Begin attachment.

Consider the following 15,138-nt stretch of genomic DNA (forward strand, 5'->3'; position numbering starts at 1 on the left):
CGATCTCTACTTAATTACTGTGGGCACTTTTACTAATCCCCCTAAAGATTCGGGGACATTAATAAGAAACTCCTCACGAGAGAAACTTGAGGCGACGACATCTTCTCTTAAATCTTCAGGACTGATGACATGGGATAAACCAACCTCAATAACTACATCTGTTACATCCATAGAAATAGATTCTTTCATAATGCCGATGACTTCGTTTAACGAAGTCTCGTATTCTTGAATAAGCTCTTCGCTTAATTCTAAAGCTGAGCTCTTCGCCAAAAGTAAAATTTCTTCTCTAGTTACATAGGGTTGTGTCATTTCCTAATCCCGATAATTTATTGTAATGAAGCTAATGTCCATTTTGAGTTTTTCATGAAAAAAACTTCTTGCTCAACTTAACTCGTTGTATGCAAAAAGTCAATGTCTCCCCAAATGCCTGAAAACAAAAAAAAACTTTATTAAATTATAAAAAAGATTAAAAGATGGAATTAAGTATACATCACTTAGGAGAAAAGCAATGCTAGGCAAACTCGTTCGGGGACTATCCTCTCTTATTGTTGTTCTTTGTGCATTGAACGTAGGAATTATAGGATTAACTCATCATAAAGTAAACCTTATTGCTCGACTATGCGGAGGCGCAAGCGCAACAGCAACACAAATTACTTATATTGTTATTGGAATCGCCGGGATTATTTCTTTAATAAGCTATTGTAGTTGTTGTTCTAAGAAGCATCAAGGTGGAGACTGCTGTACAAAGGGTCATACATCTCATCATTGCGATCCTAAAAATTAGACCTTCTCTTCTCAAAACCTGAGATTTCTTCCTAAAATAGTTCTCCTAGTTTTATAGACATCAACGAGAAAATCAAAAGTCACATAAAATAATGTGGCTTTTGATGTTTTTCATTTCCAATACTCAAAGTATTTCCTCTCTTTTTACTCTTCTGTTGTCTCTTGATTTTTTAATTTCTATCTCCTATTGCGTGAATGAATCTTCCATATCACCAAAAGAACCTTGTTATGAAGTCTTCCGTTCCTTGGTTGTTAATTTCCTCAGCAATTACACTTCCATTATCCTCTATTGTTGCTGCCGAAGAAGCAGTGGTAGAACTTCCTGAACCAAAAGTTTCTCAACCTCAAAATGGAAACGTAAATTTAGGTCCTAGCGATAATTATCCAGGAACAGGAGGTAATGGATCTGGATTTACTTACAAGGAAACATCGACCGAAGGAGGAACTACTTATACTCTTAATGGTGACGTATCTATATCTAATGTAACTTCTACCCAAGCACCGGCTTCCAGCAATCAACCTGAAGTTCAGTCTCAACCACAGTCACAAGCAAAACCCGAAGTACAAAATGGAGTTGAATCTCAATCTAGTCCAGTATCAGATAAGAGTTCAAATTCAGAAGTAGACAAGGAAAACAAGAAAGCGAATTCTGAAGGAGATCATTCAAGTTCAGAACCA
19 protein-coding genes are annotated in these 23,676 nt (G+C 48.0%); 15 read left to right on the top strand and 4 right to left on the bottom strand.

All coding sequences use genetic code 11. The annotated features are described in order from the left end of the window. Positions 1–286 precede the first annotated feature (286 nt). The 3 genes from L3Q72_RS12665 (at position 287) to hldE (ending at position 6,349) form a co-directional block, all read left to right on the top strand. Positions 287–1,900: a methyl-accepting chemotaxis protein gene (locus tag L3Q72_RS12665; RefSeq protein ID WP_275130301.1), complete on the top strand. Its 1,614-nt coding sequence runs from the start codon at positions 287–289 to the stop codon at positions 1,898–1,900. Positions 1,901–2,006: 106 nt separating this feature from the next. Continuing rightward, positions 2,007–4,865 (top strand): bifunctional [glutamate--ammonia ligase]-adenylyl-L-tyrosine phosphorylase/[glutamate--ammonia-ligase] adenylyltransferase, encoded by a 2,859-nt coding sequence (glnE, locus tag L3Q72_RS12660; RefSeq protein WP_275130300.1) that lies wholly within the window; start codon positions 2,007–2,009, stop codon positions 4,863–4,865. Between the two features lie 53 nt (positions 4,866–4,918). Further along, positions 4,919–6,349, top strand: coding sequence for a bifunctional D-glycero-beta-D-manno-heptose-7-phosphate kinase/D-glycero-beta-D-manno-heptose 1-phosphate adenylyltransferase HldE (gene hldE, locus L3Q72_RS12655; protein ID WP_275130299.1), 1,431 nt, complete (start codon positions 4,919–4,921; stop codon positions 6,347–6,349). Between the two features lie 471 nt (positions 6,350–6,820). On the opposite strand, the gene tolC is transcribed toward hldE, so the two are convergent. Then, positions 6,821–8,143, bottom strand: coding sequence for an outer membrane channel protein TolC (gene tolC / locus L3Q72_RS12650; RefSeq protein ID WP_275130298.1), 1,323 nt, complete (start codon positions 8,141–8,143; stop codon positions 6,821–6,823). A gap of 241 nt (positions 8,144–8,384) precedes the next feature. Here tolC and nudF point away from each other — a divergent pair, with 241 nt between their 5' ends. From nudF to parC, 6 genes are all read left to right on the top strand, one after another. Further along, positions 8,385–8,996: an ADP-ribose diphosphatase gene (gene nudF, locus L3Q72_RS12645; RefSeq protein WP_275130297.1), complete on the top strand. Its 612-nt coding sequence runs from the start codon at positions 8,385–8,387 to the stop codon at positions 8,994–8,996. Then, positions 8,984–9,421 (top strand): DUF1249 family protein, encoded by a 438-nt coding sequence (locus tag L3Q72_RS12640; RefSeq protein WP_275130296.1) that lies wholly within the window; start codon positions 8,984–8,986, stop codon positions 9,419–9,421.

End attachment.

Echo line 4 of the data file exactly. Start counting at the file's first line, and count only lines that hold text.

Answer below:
All coding sequences use genetic code 11. The annotated features are described in order from the left end of the window. Positions 1–286 precede the first annotated feature (286 nt). The 3 genes from L3Q72_RS12665 (at position 287) to hldE (ending at position 6,349) form a co-directional block, all read left to right on the top strand. Positions 287–1,900: a methyl-accepting chemotaxis protein gene (locus tag L3Q72_RS12665; RefSeq protein ID WP_275130301.1), complete on the top strand. Its 1,614-nt coding sequence runs from the start codon at positions 287–289 to the stop codon at positions 1,898–1,900. Positions 1,901–2,006: 106 nt separating this feature from the next. Continuing rightward, positions 2,007–4,865 (top strand): bifunctional [glutamate--ammonia ligase]-adenylyl-L-tyrosine phosphorylase/[glutamate--ammonia-ligase] adenylyltransferase, encoded by a 2,859-nt coding sequence (glnE, locus tag L3Q72_RS12660; RefSeq protein WP_275130300.1) that lies wholly within the window; start codon positions 2,007–2,009, stop codon positions 4,863–4,865. Between the two features lie 53 nt (positions 4,866–4,918). Further along, positions 4,919–6,349, top strand: coding sequence for a bifunctional D-glycero-beta-D-manno-heptose-7-phosphate kinase/D-glycero-beta-D-manno-heptose 1-phosphate adenylyltransferase HldE (gene hldE, locus L3Q72_RS12655; protein ID WP_275130299.1), 1,431 nt, complete (start codon positions 4,919–4,921; stop codon positions 6,347–6,349). Between the two features lie 471 nt (positions 6,350–6,820). On the opposite strand, the gene tolC is transcribed toward hldE, so the two are convergent. Then, positions 6,821–8,143, bottom strand: coding sequence for an outer membrane channel protein TolC (gene tolC / locus L3Q72_RS12650; RefSeq protein ID WP_275130298.1), 1,323 nt, complete (start codon positions 8,141–8,143; stop codon positions 6,821–6,823). A gap of 241 nt (positions 8,144–8,384) precedes the next feature. Here tolC and nudF point away from each other — a divergent pair, with 241 nt between their 5' ends. From nudF to parC, 6 genes are all read left to right on the top strand, one after another. Further along, positions 8,385–8,996: an ADP-ribose diphosphatase gene (gene nudF, locus L3Q72_RS12645; RefSeq protein WP_275130297.1), complete on the top strand. Its 612-nt coding sequence runs from the start codon at positions 8,385–8,387 to the stop codon at positions 8,994–8,996. Then, positions 8,984–9,421 (top strand): DUF1249 family protein, encoded by a 438-nt coding sequence (locus tag L3Q72_RS12640; RefSeq protein WP_275130296.1) that lies wholly within the window; start codon positions 8,984–8,986, stop codon positions 9,419–9,421.